FEATURE: Auspicious Buddhist Lent to be observed from July 17
VIENTIANE (Vientiane Times/ANN) - Today (Tuesday) is the start of Buddhist Lent and is accompanied by the ceremony known in Laos as Boun Khaophansa when devotees visit temples to gain merit and show their respect for monks.
Every year Lao residents excitedly prepare to usher in the three-month period of Lent, which is viewed as a special and auspicious occasion.
As in previous years, Lao people and foreigners are gearing up for the festival with believers preparing to make donations of food and other offerings, and earn merit at the same time.
Traditional snacks such as khao tom (a sweet made from steamed rice) will be prepared. Yellow robes, candles and incense sticks, along with flowers and basic household items will be offered to monks at temples.
People look forward to this time of the year – locally known as ‘boun’, which translates as merit. The day marks the start of Lent and believers do their bit by doing good.
The day usually begins with almsgiving followed by other offerings at temples through the day.
The most colourful event is the candlelight procession held in the evening when believers head to temples. They follow the monks in a procession, holding candles, flowers and incense sticks. They circle the temple three times, offer prayers, and make wishes.
The candlelight procession is held in honour of Lord Buddha, whose teachings they follow.
Buddhist Lent is an annual three-month retreat that takes place during the rainy season. Monks remain in one temple during this time and the word “phansa” reflects this requirement.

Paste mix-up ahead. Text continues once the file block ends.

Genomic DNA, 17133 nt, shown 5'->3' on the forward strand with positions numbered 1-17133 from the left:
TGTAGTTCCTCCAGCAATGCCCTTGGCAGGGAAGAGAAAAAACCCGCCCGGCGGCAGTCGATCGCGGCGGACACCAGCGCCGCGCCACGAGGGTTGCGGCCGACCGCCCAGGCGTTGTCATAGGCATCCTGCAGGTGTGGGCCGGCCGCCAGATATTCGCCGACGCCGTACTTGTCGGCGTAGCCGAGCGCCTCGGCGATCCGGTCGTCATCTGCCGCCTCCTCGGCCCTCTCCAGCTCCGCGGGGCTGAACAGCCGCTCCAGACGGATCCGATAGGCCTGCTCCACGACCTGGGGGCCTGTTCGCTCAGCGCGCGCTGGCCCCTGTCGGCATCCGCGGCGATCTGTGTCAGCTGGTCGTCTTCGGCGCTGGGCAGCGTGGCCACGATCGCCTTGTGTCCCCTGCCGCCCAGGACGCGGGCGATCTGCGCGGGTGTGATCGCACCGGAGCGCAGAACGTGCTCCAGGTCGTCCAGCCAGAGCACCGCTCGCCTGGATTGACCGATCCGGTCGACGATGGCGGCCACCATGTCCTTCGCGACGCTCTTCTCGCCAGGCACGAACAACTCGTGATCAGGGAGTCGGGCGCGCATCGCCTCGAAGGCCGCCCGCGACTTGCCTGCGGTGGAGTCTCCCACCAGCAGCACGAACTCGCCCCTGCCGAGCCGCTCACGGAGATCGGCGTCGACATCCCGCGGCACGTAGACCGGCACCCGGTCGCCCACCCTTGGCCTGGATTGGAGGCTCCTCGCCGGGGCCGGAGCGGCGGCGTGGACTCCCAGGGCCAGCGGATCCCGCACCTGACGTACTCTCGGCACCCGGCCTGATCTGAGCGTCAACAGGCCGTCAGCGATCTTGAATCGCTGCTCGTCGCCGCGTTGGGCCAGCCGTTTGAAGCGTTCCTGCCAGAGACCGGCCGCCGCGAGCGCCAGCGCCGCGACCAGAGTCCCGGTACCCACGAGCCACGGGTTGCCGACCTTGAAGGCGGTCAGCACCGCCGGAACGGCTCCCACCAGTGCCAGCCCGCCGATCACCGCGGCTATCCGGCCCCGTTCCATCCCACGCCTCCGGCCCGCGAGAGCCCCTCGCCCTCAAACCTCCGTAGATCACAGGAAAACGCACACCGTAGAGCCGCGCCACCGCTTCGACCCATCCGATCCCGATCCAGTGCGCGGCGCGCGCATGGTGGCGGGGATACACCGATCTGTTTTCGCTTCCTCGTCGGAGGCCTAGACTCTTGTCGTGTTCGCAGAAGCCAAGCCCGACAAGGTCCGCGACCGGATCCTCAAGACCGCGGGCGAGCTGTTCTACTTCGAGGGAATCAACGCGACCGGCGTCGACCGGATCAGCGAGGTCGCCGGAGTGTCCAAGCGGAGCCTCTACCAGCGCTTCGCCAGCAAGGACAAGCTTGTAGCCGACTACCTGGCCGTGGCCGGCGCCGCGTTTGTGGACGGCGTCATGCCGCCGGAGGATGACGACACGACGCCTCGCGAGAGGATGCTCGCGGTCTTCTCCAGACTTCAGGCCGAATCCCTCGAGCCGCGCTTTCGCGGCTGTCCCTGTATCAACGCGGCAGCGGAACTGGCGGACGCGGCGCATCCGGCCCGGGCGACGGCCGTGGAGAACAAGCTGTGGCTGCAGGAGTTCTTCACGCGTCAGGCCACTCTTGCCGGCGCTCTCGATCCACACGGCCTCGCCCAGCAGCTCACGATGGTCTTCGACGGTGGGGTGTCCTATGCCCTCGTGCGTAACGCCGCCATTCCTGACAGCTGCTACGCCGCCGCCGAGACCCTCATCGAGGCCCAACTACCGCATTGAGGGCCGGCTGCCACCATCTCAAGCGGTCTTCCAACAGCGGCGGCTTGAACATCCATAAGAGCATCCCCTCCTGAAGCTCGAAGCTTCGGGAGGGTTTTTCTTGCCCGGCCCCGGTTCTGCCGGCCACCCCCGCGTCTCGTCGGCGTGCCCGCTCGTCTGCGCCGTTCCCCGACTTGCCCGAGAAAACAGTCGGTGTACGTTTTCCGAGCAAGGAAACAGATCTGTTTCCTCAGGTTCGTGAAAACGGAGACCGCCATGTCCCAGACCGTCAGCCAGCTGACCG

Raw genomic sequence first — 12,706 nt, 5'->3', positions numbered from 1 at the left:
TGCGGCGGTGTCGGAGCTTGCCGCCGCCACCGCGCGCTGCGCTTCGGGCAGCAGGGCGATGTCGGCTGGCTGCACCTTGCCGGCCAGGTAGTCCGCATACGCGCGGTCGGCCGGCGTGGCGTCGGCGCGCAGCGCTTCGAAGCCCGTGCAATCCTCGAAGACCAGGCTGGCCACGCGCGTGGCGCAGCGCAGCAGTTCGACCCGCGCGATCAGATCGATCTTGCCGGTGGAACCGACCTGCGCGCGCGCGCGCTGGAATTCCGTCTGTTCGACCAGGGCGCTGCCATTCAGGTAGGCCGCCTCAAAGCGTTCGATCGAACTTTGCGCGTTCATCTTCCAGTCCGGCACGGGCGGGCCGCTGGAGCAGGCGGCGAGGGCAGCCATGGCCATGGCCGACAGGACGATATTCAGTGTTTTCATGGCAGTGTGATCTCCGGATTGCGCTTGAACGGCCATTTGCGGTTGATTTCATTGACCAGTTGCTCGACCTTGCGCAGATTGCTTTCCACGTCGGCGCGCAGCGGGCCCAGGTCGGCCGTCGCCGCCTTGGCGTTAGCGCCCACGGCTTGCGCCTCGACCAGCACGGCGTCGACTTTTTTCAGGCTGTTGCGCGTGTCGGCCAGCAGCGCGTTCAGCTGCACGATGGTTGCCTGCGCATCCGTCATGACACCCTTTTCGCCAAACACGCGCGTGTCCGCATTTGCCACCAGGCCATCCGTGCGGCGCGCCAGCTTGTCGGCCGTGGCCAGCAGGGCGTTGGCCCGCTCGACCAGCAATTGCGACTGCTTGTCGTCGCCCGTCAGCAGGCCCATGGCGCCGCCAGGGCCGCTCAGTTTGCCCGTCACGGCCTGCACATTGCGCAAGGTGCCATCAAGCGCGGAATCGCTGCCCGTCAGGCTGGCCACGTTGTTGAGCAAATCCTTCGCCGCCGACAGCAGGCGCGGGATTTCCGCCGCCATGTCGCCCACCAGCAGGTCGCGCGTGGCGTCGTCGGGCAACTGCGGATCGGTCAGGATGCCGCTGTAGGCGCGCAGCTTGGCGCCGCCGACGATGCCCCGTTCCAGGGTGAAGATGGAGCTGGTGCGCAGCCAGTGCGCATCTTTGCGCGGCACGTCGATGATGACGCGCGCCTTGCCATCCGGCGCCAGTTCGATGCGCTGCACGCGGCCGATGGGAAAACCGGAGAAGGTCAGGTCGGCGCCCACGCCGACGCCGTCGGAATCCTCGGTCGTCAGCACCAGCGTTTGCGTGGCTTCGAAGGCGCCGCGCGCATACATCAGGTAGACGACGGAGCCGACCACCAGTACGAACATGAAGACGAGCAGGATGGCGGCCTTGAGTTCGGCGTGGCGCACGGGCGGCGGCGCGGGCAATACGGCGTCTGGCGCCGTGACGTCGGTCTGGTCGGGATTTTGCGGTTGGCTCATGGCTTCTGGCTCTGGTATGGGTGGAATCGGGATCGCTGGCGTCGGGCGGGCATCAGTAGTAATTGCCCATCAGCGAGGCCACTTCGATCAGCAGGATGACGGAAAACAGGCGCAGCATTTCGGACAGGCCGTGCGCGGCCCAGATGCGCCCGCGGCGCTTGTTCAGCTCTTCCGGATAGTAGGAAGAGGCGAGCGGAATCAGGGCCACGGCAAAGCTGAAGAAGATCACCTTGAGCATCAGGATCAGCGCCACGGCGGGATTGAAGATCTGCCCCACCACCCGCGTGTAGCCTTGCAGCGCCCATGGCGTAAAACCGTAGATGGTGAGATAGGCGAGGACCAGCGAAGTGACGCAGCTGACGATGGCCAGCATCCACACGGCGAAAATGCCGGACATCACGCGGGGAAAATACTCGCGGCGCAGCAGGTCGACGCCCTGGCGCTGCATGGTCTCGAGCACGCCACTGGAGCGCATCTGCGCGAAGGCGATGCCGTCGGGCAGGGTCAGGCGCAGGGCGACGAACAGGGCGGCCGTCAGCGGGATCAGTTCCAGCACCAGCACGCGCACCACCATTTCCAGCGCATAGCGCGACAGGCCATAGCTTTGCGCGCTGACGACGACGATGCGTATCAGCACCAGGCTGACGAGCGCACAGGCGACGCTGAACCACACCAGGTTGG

Monks make a vow to this effect after evening prayers on this day and will remain in one particular temple for the duration of Lent.
Khao Phansa falls on the first day after the sighting of the full moon of the eighth lunar month (which this year is July 17).
The Buddhist Lent Festival (Boun Khao Phansa) takes place on the day of the full moon, which this year is July 16.
Over the course of the preceding week, monks around the country clean up their temples and rooms and prepare to welcome the crowds of devotees who will come to give alms.
They also have to prepare themselves physically and mentally to practice austerity during their spiritual confinement for three months.
Monks who do not have a permanent residence have to find a temple to accommodate them before Lent as they cannot travel during these three months.
Men and boys who plan to become novices or enter the monkhood must also organise their stay ahead of Lent as monks and novices cannot change their place of residence during this period.
Several neighbouring countries hold similar festivals and there are short-term orientation sessions for boys who want to stay in temples during their school holidays. If they are able to adapt to the lifestyle, some boys decide to stay on and be ordained, and not return home at the end of Lent.
Believers also try to start afresh on this day, trying to be better people and to give up their bad habits.
For instance, those who are habitual drinkers try to abstain and lead a healthier life. Some actually manage to stay dry for three months, which is a praiseworthy achievement.
Many smokers, too, will try to cut down or give up the habit entirely, and many people do not drink even socially during this period.
Everyone tries to be happy and calm and lead a life which is meaningful. It is a good time to discipline oneself.
Monk Bounma at Nongda village temple in Sikhottabong district, Vientiane, said “During Lent, monks and novices are more disciplined. They wake up for prayers at 4am each day, meditate for longer, and delve deeper into the teachings of the Buddha.”
“It is the most important and meaningful time for monks, novices, nuns, and people who want to learn more about the teachings of the Buddha. The main reason for staying in one place for three months is to learn more about the Buddha’s teachings, purify one’s mind and to meditate,” he explained.
“Ordinary people make merit by making offerings, and some people set goals to help them live a better life. These are some of the things that people typically do during Lent,” he added.